Wetlands remove nutrients and sediments from water as plants, bacteria, and physical processes interact.

Healthy wetland ecosystems are commonly seen as natural water filtration systems. Wetlands can remove sediments and nutrients from the surrounding soil or water, as part of the natural cycling that these elements do between land, water, and air. Nutrients like nitrogen and phosphorous, for example, are taken from the water by bacteria and wetland plants that consume these nutrients as they grow. Physical processes like filtering and sedimentation (particles settling out of the water) can also remove nutrients and particles from the water. These biological and physical processes interact with many other factors, such as temperature and land structure, to affect a wetland’s overall function.

For instance, dense communities of wetland plants slow down water flow, which gives more time for solid particles to settle out and nutrients to be consumed by plants and bacteria. In addition, the leaves, stems, and roots of wetland plants provide a large surface area on which bacteria and other microbes can attach. Certain wetland bacteria consume nitrate (an ion containing nitrogen) in the water and convert it into nitrogen gas, which is released into the atmosphere. This process of denitrification tends to be the way that most nitrogen is removed from the water in wetlands. The plants take up some nutrients, but this is temporary storage as the nutrients are released again when the plants die and decompose. Nonetheless, the presence of plants and their interaction with other organisms in the ecosystem facilitate the wetland’s ability to clean water flowing through.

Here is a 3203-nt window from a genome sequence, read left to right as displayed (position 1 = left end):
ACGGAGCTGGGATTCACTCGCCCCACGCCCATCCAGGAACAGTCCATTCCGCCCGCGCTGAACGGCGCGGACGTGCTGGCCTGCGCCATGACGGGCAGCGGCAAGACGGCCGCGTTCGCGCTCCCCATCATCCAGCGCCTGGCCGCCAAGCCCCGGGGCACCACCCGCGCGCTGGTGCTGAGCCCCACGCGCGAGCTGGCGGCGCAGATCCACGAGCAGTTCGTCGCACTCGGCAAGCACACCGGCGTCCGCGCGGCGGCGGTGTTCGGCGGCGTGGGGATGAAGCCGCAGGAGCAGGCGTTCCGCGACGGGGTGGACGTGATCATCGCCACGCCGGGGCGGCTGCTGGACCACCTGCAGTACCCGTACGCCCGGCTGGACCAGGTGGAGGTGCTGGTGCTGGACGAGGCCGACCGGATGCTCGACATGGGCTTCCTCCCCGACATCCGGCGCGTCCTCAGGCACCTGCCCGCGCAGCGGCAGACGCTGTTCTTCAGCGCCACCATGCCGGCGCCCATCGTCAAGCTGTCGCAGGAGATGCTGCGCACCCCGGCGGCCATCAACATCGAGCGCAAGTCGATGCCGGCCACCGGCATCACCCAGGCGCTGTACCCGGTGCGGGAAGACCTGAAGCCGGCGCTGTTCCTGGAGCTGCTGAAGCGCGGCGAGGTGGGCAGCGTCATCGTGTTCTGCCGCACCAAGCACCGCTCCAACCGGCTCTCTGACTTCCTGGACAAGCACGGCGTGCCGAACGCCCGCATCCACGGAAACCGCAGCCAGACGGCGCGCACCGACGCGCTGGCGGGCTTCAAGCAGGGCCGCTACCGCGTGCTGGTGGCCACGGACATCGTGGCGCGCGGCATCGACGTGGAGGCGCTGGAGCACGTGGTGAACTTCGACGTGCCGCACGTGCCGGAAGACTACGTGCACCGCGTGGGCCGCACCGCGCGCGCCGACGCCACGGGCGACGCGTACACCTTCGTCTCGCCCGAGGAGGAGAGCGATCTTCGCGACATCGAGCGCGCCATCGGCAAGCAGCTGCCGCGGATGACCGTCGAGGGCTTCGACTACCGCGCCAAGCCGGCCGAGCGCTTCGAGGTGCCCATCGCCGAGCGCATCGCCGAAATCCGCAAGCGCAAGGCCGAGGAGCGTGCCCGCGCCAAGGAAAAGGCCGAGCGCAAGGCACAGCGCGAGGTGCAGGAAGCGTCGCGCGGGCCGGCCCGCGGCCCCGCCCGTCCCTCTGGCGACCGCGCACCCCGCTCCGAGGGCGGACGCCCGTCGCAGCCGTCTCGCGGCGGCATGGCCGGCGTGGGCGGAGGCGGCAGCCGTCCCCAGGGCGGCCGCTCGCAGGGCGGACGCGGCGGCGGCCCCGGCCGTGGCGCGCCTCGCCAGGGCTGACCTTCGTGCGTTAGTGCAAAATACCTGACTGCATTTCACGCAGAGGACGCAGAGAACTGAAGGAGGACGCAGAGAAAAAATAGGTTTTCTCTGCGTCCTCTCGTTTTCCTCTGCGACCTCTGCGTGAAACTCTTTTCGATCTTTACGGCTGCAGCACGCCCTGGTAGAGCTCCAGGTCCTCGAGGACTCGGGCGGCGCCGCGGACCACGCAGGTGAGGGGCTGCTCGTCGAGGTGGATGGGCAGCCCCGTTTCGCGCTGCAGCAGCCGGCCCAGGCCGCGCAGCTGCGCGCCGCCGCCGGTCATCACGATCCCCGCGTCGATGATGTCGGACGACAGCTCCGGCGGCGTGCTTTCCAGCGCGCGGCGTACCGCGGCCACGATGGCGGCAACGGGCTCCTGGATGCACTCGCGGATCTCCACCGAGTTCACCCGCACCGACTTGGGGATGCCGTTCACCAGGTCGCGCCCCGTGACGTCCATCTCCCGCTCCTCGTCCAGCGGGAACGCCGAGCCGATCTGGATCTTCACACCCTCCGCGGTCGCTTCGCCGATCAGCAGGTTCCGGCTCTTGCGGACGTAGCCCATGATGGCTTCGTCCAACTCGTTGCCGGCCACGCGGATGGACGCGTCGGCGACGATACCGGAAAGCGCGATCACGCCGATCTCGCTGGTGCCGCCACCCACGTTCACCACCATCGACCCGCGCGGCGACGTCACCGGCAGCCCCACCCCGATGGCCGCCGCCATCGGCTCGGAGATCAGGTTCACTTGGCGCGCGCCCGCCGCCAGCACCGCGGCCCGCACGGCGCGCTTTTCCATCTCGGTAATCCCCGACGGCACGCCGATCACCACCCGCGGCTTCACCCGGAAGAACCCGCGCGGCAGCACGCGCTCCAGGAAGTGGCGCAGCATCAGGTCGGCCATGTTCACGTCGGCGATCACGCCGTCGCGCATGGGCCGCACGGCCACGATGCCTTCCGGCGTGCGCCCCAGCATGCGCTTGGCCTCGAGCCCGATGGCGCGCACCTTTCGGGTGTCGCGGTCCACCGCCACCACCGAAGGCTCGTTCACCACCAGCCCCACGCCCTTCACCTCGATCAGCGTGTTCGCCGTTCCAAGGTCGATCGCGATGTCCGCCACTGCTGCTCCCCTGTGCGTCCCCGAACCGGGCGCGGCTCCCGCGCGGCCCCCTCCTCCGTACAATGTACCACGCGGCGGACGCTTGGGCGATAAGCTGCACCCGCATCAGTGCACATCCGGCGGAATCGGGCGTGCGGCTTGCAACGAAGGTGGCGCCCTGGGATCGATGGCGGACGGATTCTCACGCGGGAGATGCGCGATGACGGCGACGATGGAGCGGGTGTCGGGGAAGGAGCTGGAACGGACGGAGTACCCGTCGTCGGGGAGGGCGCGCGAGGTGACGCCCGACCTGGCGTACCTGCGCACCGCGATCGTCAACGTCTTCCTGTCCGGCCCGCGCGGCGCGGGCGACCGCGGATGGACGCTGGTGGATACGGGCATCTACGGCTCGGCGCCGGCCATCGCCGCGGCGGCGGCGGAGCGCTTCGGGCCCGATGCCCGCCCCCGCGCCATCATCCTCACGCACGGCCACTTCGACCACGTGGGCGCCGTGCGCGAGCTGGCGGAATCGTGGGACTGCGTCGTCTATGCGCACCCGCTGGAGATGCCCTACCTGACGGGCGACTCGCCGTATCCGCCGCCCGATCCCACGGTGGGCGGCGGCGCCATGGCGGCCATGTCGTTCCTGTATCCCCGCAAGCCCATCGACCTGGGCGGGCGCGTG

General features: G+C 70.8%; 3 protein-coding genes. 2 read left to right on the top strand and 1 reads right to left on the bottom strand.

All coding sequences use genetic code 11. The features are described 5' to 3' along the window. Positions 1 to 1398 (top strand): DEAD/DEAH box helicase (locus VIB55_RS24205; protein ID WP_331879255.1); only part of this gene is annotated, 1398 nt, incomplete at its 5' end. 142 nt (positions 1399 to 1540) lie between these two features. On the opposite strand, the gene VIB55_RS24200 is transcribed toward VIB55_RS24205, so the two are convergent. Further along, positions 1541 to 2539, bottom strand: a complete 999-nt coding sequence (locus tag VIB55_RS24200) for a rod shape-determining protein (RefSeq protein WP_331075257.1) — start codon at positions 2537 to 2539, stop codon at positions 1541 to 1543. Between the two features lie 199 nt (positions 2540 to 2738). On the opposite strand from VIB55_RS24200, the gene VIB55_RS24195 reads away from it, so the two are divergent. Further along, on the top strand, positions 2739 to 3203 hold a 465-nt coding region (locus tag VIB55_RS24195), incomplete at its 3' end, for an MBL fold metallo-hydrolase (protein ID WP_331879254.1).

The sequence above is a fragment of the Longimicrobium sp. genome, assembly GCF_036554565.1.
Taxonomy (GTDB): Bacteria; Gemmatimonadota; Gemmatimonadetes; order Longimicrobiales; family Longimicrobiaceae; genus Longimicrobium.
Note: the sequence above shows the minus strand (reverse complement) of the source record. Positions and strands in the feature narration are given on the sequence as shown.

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Last Updated December 4, 2017